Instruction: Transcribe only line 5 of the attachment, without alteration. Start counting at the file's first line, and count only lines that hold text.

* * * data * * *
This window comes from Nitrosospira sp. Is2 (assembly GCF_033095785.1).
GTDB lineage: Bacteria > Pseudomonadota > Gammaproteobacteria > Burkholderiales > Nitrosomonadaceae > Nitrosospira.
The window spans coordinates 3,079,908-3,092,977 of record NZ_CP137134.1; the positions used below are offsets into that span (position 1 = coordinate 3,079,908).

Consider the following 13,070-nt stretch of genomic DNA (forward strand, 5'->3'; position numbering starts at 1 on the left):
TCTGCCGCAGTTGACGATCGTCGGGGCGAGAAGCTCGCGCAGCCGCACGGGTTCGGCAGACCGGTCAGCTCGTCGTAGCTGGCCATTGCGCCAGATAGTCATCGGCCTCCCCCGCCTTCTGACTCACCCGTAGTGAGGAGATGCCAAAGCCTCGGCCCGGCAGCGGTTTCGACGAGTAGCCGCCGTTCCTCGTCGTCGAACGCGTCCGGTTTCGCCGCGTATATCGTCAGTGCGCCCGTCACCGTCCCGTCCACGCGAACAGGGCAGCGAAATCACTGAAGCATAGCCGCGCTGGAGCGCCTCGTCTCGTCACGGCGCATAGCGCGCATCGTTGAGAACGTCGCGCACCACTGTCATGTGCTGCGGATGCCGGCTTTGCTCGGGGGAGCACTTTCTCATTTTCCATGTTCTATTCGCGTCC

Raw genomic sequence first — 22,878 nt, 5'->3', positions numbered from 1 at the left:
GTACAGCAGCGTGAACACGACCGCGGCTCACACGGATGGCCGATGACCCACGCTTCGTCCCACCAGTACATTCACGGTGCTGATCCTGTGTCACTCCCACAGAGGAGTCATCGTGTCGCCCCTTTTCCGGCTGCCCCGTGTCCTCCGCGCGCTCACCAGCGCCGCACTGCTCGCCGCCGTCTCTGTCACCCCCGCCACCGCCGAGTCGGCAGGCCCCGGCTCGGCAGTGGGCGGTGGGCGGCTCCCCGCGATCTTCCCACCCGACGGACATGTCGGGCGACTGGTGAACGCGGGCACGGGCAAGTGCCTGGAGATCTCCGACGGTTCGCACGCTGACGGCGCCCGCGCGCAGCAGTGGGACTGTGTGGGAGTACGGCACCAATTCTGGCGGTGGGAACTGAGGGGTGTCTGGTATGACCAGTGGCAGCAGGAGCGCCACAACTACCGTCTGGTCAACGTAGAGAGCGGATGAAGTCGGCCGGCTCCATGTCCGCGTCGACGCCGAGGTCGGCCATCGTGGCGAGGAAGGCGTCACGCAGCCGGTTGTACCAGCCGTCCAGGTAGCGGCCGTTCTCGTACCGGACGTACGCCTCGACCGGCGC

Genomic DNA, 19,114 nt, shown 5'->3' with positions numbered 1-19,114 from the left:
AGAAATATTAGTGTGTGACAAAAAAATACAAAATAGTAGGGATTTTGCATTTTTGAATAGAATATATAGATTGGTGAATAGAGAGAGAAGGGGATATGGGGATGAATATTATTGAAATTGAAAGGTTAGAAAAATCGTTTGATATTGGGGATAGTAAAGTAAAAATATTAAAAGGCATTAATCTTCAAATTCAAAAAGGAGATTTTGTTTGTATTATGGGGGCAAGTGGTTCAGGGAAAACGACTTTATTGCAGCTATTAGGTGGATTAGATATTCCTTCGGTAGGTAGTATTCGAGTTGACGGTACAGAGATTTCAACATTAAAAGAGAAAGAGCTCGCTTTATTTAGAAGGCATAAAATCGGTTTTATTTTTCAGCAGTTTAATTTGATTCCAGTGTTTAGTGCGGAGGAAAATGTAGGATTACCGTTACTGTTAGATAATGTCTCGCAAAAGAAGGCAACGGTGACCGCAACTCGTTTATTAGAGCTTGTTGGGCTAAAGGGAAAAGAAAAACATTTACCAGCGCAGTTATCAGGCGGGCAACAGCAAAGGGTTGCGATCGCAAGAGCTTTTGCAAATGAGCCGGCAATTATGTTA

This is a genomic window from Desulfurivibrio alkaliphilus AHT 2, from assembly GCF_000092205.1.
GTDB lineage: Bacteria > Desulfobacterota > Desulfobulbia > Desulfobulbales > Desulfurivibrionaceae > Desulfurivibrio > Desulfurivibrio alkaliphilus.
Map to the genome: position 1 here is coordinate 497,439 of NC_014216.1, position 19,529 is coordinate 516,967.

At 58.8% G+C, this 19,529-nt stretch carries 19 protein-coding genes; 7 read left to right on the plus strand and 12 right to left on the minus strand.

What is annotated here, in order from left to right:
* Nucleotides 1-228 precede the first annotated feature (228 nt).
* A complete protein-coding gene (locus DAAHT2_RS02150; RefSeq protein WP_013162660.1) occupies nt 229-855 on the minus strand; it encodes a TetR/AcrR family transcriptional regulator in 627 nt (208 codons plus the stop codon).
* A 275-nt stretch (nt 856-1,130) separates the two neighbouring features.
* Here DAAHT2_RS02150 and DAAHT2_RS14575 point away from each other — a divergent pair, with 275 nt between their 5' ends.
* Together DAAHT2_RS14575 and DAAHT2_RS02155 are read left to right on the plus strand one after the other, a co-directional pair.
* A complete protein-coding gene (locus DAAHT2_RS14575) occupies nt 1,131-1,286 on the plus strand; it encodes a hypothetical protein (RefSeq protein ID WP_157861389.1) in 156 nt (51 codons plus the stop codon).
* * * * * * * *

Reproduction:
TCTGCCGCAGTTGACGATCGTCGGGGCGAGAAGCTCGCGCAGCCGCACGGGTTCGGCAGACCGGTCAGCTCGTCGTAGCTGGCCATTGCGCCAGATAGTCATCGGCCTCCCCCGCCTTCTGACTCACCCGTAGTGAGGAGATGCCAAAGCCTCGGCCCGGCAGCGGTTTCGACGAGTAGCCGCCGTTCCTCGTCGTCGAACGCGTCCGGTTTCGCCGCGTATATCGTCAGTGCGCCCGTCACCGTCCCGTCCACGCGAACAGGGCAGCGAAATCACTGAAGCATAGCCGCGCTGGAGCGCCTCGTCTCGTCACGGCGCATAGCGCGCATCGTTGAGAACGTCGCGCACCACTGTCATGTGCTGCGGATGCCGGCTTTGCTCGGGGGAGCACTTTCTCATTTTCCATGTTCTATTCGCGTCC